Allow me to emphasize again: First Communion is a parish celebration. It is not a school event nor is it a religious education (CCD) event. On this wonderful day, when we celebrate the fact that the Eucharist removes all distinctions and barriers (“there is neither Jew nor Greek, there is neither slave nor free, there is neither male or female; for you are all one in Christ Jesus.” Gal. 3:28), we come together, not as a school family, not as a religious education/CCD family, but as a parish family; as the Body of Christ. We celebrate the fact that the children will be joining in what the adult community does every Sunday: come to feast at the Table of the Lord.

I’d love to hear your thoughts and suggestions about my attempt to address this often thorny issue!

About Joe Paprocki 2742 Articles
Joe Paprocki, DMin, is National Consultant for Faith Formation at Loyola Press, where, in addition to his traveling/speaking responsibilities, he works on the development team for faith formation curriculum resources including Finding God: Our Response to God’s Gifts and God’s Gift: Reconciliation and Eucharist. Joe has more than 35 years of experience in ministry and has presented keynotes, presentations, and workshops in more than 100 dioceses in North America. Joe is a frequent presenter at national conferences including the Los Angeles Religious Education Congress, the Mid-Atlantic Congress, and the National Conference for Catechetical Leadership. He is the author of numerous books, including the best seller The Catechist’s Toolbox, A Church on the Move, Under the Influence of Jesus, and Called to Be Catholic—a bilingual, foundational supplemental program that helps young people know their faith and grow in their relationship with God. Joe is also the series editor for the Effective Catechetical Leader and blogs about his experiences in faith formation at


  1. Joe, I think that your open letter effectively communicates the reasons why we shouldn’t segregate the children of the parish for sacrament preparation and for the reception of the sacraments.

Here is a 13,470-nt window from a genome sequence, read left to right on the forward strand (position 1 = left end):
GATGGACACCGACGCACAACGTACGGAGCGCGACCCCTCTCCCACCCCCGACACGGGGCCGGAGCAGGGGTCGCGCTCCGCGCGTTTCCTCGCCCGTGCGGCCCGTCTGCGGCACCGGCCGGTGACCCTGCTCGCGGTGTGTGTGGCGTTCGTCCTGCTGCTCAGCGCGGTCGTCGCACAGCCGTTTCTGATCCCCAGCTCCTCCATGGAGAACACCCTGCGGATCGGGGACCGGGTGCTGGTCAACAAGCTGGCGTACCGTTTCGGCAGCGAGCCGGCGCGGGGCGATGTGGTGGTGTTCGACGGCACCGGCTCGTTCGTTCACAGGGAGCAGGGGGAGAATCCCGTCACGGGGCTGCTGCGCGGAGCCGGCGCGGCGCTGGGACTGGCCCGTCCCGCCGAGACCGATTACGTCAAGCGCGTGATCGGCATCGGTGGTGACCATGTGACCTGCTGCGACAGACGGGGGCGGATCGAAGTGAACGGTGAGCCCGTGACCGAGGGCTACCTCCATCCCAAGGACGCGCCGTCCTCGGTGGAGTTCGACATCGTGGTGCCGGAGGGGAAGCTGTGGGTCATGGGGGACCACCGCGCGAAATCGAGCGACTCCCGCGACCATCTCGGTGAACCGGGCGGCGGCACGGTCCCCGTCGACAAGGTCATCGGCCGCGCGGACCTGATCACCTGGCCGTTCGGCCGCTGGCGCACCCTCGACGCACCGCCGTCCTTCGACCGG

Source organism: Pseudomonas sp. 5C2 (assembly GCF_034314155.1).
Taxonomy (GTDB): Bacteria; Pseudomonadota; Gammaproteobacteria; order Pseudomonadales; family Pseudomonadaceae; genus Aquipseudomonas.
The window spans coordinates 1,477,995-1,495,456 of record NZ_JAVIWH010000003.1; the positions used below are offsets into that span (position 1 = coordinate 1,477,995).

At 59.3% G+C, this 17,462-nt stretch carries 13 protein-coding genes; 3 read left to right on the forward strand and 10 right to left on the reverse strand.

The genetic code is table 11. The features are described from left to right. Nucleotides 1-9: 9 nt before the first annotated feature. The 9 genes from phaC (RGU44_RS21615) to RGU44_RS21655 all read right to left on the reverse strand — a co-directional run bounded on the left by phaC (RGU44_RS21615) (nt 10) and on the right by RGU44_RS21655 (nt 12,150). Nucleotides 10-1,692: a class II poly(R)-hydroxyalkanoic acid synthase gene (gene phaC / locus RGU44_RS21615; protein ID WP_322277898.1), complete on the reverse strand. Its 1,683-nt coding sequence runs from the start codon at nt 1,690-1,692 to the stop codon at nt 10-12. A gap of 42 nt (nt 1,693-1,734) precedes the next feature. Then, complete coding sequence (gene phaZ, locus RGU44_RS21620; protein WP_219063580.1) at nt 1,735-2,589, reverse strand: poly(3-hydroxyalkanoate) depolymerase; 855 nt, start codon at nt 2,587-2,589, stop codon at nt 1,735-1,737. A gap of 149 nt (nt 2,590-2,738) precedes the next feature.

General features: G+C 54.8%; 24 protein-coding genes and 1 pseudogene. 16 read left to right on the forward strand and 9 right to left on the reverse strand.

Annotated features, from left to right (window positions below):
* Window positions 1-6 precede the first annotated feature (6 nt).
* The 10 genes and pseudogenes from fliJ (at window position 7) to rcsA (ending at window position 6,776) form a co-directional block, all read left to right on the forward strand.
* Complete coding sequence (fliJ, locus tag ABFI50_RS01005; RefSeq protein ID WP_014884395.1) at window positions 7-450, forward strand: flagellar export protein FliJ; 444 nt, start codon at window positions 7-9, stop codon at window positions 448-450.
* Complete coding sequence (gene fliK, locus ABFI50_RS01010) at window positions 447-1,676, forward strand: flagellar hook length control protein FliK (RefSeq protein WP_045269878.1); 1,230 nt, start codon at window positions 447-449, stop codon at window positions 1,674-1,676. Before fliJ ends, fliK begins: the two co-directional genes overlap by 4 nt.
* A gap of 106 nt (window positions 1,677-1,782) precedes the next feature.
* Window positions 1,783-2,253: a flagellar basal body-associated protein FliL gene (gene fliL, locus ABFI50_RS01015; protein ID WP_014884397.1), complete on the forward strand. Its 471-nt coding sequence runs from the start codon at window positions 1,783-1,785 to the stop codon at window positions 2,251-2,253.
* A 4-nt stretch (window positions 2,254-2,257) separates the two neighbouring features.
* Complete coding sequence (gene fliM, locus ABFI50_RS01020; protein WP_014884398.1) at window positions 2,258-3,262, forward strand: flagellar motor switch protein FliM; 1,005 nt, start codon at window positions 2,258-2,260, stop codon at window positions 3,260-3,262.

The biggest stumbling block (in addition to the parents not understanding the community nature of the sacraments) that we have had to integrating the students from the school and the RE program is a sense of entitlement among the Parish school parents. Some, certainly not all, feel that because they pay tuition and make sacrifices for their children to attend the parish school that they should be treated specially. I understand this impulse because my son is in the parish school, too, but this notion that somehow because a child goes to the parish school that they are “better” than their public school counterparts is a frustrating thing to have to deal with.

    A DRE cannot effectively shift attitudes alone. The pastor of the parish needs to be the one who initiates and explains this change, addressing these issues in his homily, at parent meetings and in his bulletin columns. It also cannot be overstated how important the full, unequivocal support of the school principal is. If the principal of the school is not vocally supportive of this type of intiative it can fracture a parish–maybe not seriously–but there will be a fissure.